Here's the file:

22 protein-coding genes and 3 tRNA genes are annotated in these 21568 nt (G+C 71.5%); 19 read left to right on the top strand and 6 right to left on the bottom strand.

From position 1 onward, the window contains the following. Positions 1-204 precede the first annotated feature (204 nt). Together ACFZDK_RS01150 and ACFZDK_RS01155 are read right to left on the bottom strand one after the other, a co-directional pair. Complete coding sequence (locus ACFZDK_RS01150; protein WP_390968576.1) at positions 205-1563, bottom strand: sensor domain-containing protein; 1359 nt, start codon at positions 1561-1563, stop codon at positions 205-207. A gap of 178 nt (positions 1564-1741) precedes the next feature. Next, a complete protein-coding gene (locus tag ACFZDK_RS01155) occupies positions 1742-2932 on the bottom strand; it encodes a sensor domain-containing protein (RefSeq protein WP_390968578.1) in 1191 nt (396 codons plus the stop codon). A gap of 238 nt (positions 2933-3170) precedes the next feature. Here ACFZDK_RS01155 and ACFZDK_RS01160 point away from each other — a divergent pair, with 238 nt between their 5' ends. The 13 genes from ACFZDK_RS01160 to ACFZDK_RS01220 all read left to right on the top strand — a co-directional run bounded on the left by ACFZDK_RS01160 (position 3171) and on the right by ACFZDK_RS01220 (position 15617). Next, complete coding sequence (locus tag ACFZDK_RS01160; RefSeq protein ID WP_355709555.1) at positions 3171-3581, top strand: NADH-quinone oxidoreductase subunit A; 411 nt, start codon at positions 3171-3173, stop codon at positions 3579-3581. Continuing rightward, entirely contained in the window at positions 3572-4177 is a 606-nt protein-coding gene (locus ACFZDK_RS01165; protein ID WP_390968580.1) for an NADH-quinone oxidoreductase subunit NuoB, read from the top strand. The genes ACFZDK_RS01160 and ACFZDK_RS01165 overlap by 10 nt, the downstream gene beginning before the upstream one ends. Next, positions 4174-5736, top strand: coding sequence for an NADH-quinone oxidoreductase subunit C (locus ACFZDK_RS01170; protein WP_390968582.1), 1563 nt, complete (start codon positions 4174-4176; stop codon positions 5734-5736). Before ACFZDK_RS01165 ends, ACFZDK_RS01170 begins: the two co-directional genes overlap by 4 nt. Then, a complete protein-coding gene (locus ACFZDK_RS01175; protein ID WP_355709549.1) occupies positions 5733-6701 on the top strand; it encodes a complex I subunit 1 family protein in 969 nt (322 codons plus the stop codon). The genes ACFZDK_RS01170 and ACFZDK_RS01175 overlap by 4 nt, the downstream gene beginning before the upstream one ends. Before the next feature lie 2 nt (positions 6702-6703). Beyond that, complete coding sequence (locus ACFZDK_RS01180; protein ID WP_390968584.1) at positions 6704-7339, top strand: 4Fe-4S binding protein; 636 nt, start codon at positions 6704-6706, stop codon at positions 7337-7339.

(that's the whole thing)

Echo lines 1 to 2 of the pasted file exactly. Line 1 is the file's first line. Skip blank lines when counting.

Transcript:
22 protein-coding genes and 3 tRNA genes are annotated in these 21568 nt (G+C 71.5%); 19 read left to right on the top strand and 6 right to left on the bottom strand.

From position 1 onward, the window contains the following. Positions 1-204 precede the first annotated feature (204 nt). Together ACFZDK_RS01150 and ACFZDK_RS01155 are read right to left on the bottom strand one after the other, a co-directional pair. Complete coding sequence (locus ACFZDK_RS01150; protein WP_390968576.1) at positions 205-1563, bottom strand: sensor domain-containing protein; 1359 nt, start codon at positions 1561-1563, stop codon at positions 205-207. A gap of 178 nt (positions 1564-1741) precedes the next feature. Next, a complete protein-coding gene (locus tag ACFZDK_RS01155) occupies positions 1742-2932 on the bottom strand; it encodes a sensor domain-containing protein (RefSeq protein WP_390968578.1) in 1191 nt (396 codons plus the stop codon). A gap of 238 nt (positions 2933-3170) precedes the next feature. Here ACFZDK_RS01155 and ACFZDK_RS01160 point away from each other — a divergent pair, with 238 nt between their 5' ends. The 13 genes from ACFZDK_RS01160 to ACFZDK_RS01220 all read left to right on the top strand — a co-directional run bounded on the left by ACFZDK_RS01160 (position 3171) and on the right by ACFZDK_RS01220 (position 15617). Next, complete coding sequence (locus tag ACFZDK_RS01160; RefSeq protein ID WP_355709555.1) at positions 3171-3581, top strand: NADH-quinone oxidoreductase subunit A; 411 nt, start codon at positions 3171-3173, stop codon at positions 3579-3581. Continuing rightward, entirely contained in the window at positions 3572-4177 is a 606-nt protein-coding gene (locus ACFZDK_RS01165; protein ID WP_390968580.1) for an NADH-quinone oxidoreductase subunit NuoB, read from the top strand. The genes ACFZDK_RS01160 and ACFZDK_RS01165 overlap by 10 nt, the downstream gene beginning before the upstream one ends. Next, positions 4174-5736, top strand: coding sequence for an NADH-quinone oxidoreductase subunit C (locus ACFZDK_RS01170; protein WP_390968582.1), 1563 nt, complete (start codon positions 4174-4176; stop codon positions 5734-5736). Before ACFZDK_RS01165 ends, ACFZDK_RS01170 begins: the two co-directional genes overlap by 4 nt. Then, a complete protein-coding gene (locus ACFZDK_RS01175; protein ID WP_355709549.1) occupies positions 5733-6701 on the top strand; it encodes a complex I subunit 1 family protein in 969 nt (322 codons plus the stop codon). The genes ACFZDK_RS01170 and ACFZDK_RS01175 overlap by 4 nt, the downstream gene beginning before the upstream one ends. Before the next feature lie 2 nt (positions 6702-6703). Beyond that, complete coding sequence (locus ACFZDK_RS01180; protein ID WP_390968584.1) at positions 6704-7339, top strand: 4Fe-4S binding protein; 636 nt, start codon at positions 6704-6706, stop codon at positions 7337-7339.